Nighy, Mulligan shine in political love story . . .
IF YOU saw the recent Pieter Toerien-produced Vertical Hour, by David Hare who also wrote this play, it’s an added bonus. Simply because he deals (especially in these two works written in the past 10 years) in contemporary life. He dives into the issues of the day so determinedly, that they seem even more relevant now than when he wrote them.
School teacher Kyra (Mulligan) receives an unexpected visit from her former lover Tom (Nighy) who, according to his son, Edward (Beard), is battling with his wife’s death.
But that’s not the real problem between these two people who are trying to rekindle something that isn’t really missing yet has too many obstacles in the way.
Kyra has returned to teaching because she wants to make a difference in the lives of real people. Her school and her flat are on the “wrong” side of town which disturbs Tom more than having lost her in the first place. He cannot even begin to understand that someone will not opt for all the luxuries in life, something he can give her with little fuss. But she is deeply disturbed by his outlook and he doesn’t even acknowledge there’s a problem.
It’s the divide between those who have and those who don’t which is growing daily with most people simply trying to survive, while others wallow in their riches often cheek by jowl which is escalating into unimaginable horror.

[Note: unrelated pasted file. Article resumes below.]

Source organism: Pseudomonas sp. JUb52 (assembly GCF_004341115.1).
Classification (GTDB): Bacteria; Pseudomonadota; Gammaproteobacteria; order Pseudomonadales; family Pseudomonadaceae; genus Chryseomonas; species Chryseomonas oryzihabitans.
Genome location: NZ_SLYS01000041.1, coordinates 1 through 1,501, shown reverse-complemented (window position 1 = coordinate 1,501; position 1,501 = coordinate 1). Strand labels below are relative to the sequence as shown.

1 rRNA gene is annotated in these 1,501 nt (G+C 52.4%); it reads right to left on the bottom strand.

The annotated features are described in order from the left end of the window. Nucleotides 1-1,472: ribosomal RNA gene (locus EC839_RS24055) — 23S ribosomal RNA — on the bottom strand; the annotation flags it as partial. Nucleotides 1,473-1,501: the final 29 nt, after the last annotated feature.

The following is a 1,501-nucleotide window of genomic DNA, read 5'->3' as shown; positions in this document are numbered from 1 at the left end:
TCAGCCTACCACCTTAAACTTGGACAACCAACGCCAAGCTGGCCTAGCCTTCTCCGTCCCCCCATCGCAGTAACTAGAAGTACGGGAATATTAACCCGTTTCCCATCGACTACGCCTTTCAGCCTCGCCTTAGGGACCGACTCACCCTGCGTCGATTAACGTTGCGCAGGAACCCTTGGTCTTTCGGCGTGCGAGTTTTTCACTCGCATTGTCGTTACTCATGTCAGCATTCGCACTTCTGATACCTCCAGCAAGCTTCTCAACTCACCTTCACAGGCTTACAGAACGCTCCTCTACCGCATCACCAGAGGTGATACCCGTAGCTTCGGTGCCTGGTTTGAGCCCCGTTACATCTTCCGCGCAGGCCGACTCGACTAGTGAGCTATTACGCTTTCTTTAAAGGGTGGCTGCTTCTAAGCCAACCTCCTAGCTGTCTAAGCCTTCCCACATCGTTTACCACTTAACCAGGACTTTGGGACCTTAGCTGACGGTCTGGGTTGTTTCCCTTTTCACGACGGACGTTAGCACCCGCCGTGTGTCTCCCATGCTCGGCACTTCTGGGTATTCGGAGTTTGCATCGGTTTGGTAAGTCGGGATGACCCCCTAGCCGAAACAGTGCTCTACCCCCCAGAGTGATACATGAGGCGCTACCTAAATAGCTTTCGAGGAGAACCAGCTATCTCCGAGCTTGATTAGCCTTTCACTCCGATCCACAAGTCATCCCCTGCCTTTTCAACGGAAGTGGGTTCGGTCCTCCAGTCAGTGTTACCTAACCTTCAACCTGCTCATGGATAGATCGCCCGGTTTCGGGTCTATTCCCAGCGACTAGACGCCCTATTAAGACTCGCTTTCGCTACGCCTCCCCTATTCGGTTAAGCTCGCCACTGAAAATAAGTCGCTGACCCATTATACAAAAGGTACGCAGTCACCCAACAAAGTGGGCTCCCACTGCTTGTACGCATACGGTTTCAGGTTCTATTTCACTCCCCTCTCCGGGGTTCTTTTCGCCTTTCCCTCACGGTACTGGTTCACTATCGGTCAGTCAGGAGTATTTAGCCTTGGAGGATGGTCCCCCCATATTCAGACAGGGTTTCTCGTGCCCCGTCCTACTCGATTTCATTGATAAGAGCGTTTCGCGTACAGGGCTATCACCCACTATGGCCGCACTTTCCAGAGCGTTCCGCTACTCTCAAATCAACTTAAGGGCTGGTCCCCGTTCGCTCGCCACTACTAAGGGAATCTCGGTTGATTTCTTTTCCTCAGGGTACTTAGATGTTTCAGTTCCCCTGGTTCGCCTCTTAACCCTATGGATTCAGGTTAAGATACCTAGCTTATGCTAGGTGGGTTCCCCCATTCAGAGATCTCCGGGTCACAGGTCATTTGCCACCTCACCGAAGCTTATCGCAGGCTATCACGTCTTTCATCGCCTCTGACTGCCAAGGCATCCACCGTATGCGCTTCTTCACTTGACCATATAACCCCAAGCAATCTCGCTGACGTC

Add to that the playwright, the director and the cast. It’s a brilliant production from the stark backdrop of the rows upon rows of flats hovering in the background, a cameo performance by Beard that steals your heart and the two main protagonists turning this into rivetting theatre/film.
Just after the interval break, Daldry talks about the production, the way he has turned Nighy into a leading man and how the play has grown in stature with problems expanding rather than diminishing.
If you haven’t been beguiled by the bounteous talent of Mulligan yet, in this her debut West End stage production, be prepared to capitulate. She has a sensibility that sweeps you away from the first glance, a voice that slides through emotions and an intensity that catches you unawares.
With Nighy coming from a totally different place, and usually cast as a comical character, this earnest restaurateur who is determined to win his girl back and cannot accept that she won’t succumb, is a gratifying change. Daldry obviously sees something that other directors have mostly ignored and the two have struck a great working relationship.
It’s an intimate look at relationships yet touches on lessons that affect all of us. How we decide to approach the future and the people who either have to survive by their wits or those that think money has all the power is what will determine the kind of world we live in.
● Skylight screens at Cinema Nouveau theatres in Joburg, Pretoria and Durban on tomorrow, Wednesday, and Thursday at 7.30pm and on Sunday at 2.30pm and in Cape Town at The Fugard Bioscope on Sunday, December 7 at 11am.
BROKEN: Tom Sergeant (Nighy) and Kyra Hollis (Mulligan).